‘Big rise in mental health issues for self employed’

A new report highlights high levels of poor mental health among the self employed as a result of issues related to the Covid-19 pandemic.

Sad, Depressed woman


The number of self-employed people saying they have “poor” or “very poor” mental health has more than quadrupled since the beginning of the pandemic, according to new research.

A study by IPSE, the Association of Independent Professionals and the Self-Employed,  says the numbers of self employed people saying they are in poor mental health has increased from 6 per cent to 26 per cent. Meanwhile, the number saying they had “good” or “excellent” mental health has dropped significantly since the beginning of the pandemic – from two-thirds (68%) to just over a third (39%). This was most severe among women (a drop of 54%) and young freelancers aged 16-34 (a drop of 49%).

A third of freelancers (32%) now say they are highly stressed, with serious negative consequences. Half (48%) said they felt depressed or anxious because of stress – and the same proportion said they felt they were also less productive. 47 per cent of stressed freelancers said they were losing sleep because of worry and 46 per cent said they felt a reduction in their confidence and energy. Just over a fifth (22%) said they had lost clients because of job-related stress.

To counter this, two-thirds of freelancers (67%) said they made time to exercise, while half also said they make sure they get enough sleep and make time for hobbies and entertainment to support their mental health. 49 per cent also said they try to maintain a healthy diet to boost their mental health.

Just 17 per cent said they had accessed support for their mental health, including:  information and advice online (12%), counselling/therapy sessions (7%) or mental health helplines (1%) during the pandemic.

The report makes a series of recommendations, including on flexible and fair support for the self-employed, including those who have missed out on Government support so far, mental health support tailored to freelancers, access to training and skills upgrading, more investment and support for co-working spaces, including the extension of the business rate relief from small businesses to workhubs, and encouragement for clients to consider their freelancers’ mental health and adhere to best practice guidelines.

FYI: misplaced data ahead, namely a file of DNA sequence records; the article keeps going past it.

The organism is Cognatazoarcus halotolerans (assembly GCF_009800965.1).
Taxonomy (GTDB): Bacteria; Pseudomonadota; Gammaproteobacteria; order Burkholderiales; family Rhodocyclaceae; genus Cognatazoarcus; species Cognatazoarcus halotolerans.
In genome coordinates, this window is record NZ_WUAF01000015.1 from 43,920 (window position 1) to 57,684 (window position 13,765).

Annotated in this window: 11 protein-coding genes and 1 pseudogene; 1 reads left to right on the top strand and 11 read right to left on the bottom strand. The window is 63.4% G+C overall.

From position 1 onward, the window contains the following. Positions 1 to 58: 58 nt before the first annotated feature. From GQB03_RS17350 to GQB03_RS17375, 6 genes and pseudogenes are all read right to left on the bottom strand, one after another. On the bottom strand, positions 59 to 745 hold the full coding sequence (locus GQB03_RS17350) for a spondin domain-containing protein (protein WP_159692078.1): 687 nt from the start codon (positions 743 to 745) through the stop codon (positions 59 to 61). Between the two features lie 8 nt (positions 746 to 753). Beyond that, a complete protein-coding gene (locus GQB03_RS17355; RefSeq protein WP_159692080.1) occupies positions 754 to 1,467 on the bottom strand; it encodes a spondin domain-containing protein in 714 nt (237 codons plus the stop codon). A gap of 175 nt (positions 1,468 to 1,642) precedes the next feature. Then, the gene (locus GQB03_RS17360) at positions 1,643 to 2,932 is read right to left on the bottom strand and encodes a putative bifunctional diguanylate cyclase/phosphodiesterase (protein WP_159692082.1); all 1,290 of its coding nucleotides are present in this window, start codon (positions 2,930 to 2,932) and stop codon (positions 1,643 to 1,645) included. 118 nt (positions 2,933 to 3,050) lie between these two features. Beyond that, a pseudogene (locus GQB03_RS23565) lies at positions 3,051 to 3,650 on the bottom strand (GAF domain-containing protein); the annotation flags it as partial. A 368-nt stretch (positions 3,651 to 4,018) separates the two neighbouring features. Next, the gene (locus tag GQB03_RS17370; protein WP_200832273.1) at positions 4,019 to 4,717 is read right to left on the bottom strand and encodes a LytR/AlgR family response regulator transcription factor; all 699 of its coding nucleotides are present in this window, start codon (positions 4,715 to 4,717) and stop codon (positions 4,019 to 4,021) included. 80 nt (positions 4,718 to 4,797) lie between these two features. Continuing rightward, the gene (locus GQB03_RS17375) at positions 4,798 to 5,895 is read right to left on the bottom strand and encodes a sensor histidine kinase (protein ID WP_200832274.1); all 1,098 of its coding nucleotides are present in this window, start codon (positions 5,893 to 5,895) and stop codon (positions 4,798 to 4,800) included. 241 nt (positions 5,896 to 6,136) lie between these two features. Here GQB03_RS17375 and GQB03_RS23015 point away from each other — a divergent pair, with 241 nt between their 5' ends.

Chloé Jepps, Head of Research at IPSE, said: One of the most practical things government can do is help stave off the financial worries of freelancers and the self-employed, since this sector has been hit harder than most by lockdown and the pandemic. The government should make sure there is no cliff-edge to its support schemes and that any further support is open to all the self-employed, not just a proportion.

“We also believe it is vital government and industry begin promoting mental health advice and guidance that is tailored to freelancers. This essential and large part of the workforce has not had the mental health support it needs and in the current financial turmoil, that need is more urgent than ever.”

The Government this week announced new funding for businesses forced to close due to local lockdowns. Larger businesses will be able to claim 1,500 pounds over any three-week lockdown period and 1,000 pounds if they pay less in business rates due to their size. IPSE welcomed the announcement, but warned the support will do little for many self-employed. It has urged the government to match this support – which is based on the value of companies’ business premises – with targeted support for self-employed affected by local lockdowns. It says one and a half million self-employed, including many freelancers and those with limited companies, have missed out on the Self-Employment Income Support Scheme.

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